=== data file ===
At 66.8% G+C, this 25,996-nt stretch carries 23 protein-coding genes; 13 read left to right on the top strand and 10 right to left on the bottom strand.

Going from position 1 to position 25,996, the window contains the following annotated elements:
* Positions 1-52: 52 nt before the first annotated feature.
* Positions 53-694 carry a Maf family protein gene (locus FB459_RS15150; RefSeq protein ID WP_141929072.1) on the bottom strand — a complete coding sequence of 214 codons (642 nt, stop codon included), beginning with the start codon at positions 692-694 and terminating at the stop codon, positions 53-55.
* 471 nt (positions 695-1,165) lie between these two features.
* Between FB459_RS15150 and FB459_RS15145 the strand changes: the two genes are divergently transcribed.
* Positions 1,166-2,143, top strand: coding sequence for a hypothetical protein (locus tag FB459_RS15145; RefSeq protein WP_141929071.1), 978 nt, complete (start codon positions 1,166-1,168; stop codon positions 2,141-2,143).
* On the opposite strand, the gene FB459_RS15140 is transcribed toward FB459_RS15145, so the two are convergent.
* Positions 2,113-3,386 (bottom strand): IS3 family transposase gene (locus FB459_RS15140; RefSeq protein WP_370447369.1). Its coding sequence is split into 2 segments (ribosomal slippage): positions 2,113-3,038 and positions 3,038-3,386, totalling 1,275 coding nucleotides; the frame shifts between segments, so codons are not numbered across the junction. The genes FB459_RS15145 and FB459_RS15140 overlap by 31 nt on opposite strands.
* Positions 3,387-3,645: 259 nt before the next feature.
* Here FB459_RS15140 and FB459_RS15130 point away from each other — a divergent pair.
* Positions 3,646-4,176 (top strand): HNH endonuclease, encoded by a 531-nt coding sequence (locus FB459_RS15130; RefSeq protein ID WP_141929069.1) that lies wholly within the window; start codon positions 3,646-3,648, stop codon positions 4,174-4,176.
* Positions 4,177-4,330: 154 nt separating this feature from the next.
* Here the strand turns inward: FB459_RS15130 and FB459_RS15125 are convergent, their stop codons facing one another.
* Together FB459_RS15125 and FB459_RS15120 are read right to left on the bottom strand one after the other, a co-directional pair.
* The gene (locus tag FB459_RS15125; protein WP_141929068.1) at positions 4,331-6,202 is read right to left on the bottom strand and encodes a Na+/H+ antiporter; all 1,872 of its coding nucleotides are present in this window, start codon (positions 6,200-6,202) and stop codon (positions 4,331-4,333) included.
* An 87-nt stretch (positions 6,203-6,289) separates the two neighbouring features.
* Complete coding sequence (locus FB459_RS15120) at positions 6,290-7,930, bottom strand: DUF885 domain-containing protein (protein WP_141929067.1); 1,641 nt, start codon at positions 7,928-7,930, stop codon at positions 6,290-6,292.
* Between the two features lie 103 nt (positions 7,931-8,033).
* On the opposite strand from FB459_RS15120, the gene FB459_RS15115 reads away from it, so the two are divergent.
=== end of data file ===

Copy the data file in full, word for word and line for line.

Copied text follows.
At 66.8% G+C, this 25,996-nt stretch carries 23 protein-coding genes; 13 read left to right on the top strand and 10 right to left on the bottom strand.

Going from position 1 to position 25,996, the window contains the following annotated elements:
* Positions 1-52: 52 nt before the first annotated feature.
* Positions 53-694 carry a Maf family protein gene (locus FB459_RS15150; RefSeq protein ID WP_141929072.1) on the bottom strand — a complete coding sequence of 214 codons (642 nt, stop codon included), beginning with the start codon at positions 692-694 and terminating at the stop codon, positions 53-55.
* 471 nt (positions 695-1,165) lie between these two features.
* Between FB459_RS15150 and FB459_RS15145 the strand changes: the two genes are divergently transcribed.
* Positions 1,166-2,143, top strand: coding sequence for a hypothetical protein (locus tag FB459_RS15145; RefSeq protein WP_141929071.1), 978 nt, complete (start codon positions 1,166-1,168; stop codon positions 2,141-2,143).
* On the opposite strand, the gene FB459_RS15140 is transcribed toward FB459_RS15145, so the two are convergent.
* Positions 2,113-3,386 (bottom strand): IS3 family transposase gene (locus FB459_RS15140; RefSeq protein WP_370447369.1). Its coding sequence is split into 2 segments (ribosomal slippage): positions 2,113-3,038 and positions 3,038-3,386, totalling 1,275 coding nucleotides; the frame shifts between segments, so codons are not numbered across the junction. The genes FB459_RS15145 and FB459_RS15140 overlap by 31 nt on opposite strands.
* Positions 3,387-3,645: 259 nt before the next feature.
* Here FB459_RS15140 and FB459_RS15130 point away from each other — a divergent pair.
* Positions 3,646-4,176 (top strand): HNH endonuclease, encoded by a 531-nt coding sequence (locus FB459_RS15130; RefSeq protein ID WP_141929069.1) that lies wholly within the window; start codon positions 3,646-3,648, stop codon positions 4,174-4,176.
* Positions 4,177-4,330: 154 nt separating this feature from the next.
* Here the strand turns inward: FB459_RS15130 and FB459_RS15125 are convergent, their stop codons facing one another.
* Together FB459_RS15125 and FB459_RS15120 are read right to left on the bottom strand one after the other, a co-directional pair.
* The gene (locus tag FB459_RS15125; protein WP_141929068.1) at positions 4,331-6,202 is read right to left on the bottom strand and encodes a Na+/H+ antiporter; all 1,872 of its coding nucleotides are present in this window, start codon (positions 6,200-6,202) and stop codon (positions 4,331-4,333) included.
* An 87-nt stretch (positions 6,203-6,289) separates the two neighbouring features.
* Complete coding sequence (locus FB459_RS15120) at positions 6,290-7,930, bottom strand: DUF885 domain-containing protein (protein WP_141929067.1); 1,641 nt, start codon at positions 7,928-7,930, stop codon at positions 6,290-6,292.
* Between the two features lie 103 nt (positions 7,931-8,033).
* On the opposite strand from FB459_RS15120, the gene FB459_RS15115 reads away from it, so the two are divergent.